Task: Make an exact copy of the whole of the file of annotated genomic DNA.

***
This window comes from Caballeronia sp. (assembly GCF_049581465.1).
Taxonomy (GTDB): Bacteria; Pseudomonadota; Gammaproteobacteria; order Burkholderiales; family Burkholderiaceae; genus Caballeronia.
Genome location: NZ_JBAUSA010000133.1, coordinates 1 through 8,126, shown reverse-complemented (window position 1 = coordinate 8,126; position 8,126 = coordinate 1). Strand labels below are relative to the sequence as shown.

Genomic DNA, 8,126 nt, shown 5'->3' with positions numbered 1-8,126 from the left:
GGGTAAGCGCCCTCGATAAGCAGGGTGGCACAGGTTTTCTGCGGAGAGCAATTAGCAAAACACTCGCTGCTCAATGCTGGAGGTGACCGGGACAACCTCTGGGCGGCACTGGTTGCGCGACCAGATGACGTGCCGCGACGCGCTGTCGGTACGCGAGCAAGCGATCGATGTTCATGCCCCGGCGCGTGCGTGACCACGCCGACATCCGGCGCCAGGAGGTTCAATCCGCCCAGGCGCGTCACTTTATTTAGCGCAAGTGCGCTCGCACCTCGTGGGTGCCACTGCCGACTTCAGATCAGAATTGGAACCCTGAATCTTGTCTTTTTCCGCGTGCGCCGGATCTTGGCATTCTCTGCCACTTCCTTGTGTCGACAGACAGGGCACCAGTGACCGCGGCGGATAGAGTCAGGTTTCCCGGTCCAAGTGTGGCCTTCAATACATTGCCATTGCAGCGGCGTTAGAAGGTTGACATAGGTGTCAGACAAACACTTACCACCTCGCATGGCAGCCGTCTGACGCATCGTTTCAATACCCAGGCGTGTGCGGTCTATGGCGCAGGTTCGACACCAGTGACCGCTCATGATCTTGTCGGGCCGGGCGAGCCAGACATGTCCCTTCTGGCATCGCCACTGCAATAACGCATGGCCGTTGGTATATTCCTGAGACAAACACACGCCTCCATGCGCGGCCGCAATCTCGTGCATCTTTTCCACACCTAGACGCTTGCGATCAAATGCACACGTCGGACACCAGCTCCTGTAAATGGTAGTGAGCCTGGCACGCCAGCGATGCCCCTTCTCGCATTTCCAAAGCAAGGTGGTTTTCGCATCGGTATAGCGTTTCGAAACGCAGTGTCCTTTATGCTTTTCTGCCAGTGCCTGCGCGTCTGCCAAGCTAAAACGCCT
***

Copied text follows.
This window comes from Caballeronia sp. (assembly GCF_049581465.1).
Taxonomy (GTDB): Bacteria; Pseudomonadota; Gammaproteobacteria; order Burkholderiales; family Burkholderiaceae; genus Caballeronia.
Genome location: NZ_JBAUSA010000133.1, coordinates 1 through 8,126, shown reverse-complemented (window position 1 = coordinate 8,126; position 8,126 = coordinate 1). Strand labels below are relative to the sequence as shown.

Genomic DNA, 8,126 nt, shown 5'->3' with positions numbered 1-8,126 from the left:
GGGTAAGCGCCCTCGATAAGCAGGGTGGCACAGGTTTTCTGCGGAGAGCAATTAGCAAAACACTCGCTGCTCAATGCTGGAGGTGACCGGGACAACCTCTGGGCGGCACTGGTTGCGCGACCAGATGACGTGCCGCGACGCGCTGTCGGTACGCGAGCAAGCGATCGATGTTCATGCCCCGGCGCGTGCGTGACCACGCCGACATCCGGCGCCAGGAGGTTCAATCCGCCCAGGCGCGTCACTTTATTTAGCGCAAGTGCGCTCGCACCTCGTGGGTGCCACTGCCGACTTCAGATCAGAATTGGAACCCTGAATCTTGTCTTTTTCCGCGTGCGCCGGATCTTGGCATTCTCTGCCACTTCCTTGTGTCGACAGACAGGGCACCAGTGACCGCGGCGGATAGAGTCAGGTTTCCCGGTCCAAGTGTGGCCTTCAATACATTGCCATTGCAGCGGCGTTAGAAGGTTGACATAGGTGTCAGACAAACACTTACCACCTCGCATGGCAGCCGTCTGACGCATCGTTTCAATACCCAGGCGTGTGCGGTCTATGGCGCAGGTTCGACACCAGTGACCGCTCATGATCTTGTCGGGCCGGGCGAGCCAGACATGTCCCTTCTGGCATCGCCACTGCAATAACGCATGGCCGTTGGTATATTCCTGAGACAAACACACGCCTCCATGCGCGGCCGCAATCTCGTGCATCTTTTCCACACCTAGACGCTTGCGATCAAATGCACACGTCGGACACCAGCTCCTGTAAATGGTAGTGAGCCTGGCACGCCAGCGATGCCCCTTCTCGCATTTCCAAAGCAAGGTGGTTTTCGCATCGGTATAGCGTTTCGAAACGCAGTGTCCTTTATGCTTTTCTGCCAGTGCCTGCGCGTCTGCCAAGCTAAAACGCCT